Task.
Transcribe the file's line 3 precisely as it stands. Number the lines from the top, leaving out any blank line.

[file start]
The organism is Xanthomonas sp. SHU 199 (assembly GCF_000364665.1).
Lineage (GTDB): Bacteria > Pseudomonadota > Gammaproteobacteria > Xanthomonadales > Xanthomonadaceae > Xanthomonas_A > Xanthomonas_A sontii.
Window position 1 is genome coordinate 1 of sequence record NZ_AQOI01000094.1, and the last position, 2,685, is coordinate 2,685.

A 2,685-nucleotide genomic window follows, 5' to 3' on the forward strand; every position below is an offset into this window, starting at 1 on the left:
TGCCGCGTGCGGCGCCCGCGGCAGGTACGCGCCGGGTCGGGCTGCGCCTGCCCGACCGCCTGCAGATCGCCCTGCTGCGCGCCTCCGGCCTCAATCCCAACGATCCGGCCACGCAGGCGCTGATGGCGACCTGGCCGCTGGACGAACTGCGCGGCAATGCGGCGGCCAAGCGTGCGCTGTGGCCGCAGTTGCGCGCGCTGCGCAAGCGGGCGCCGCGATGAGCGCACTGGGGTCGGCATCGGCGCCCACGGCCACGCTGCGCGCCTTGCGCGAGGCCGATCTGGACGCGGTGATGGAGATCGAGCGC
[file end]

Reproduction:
Window position 1 is genome coordinate 1 of sequence record NZ_AQOI01000094.1, and the last position, 2,685, is coordinate 2,685.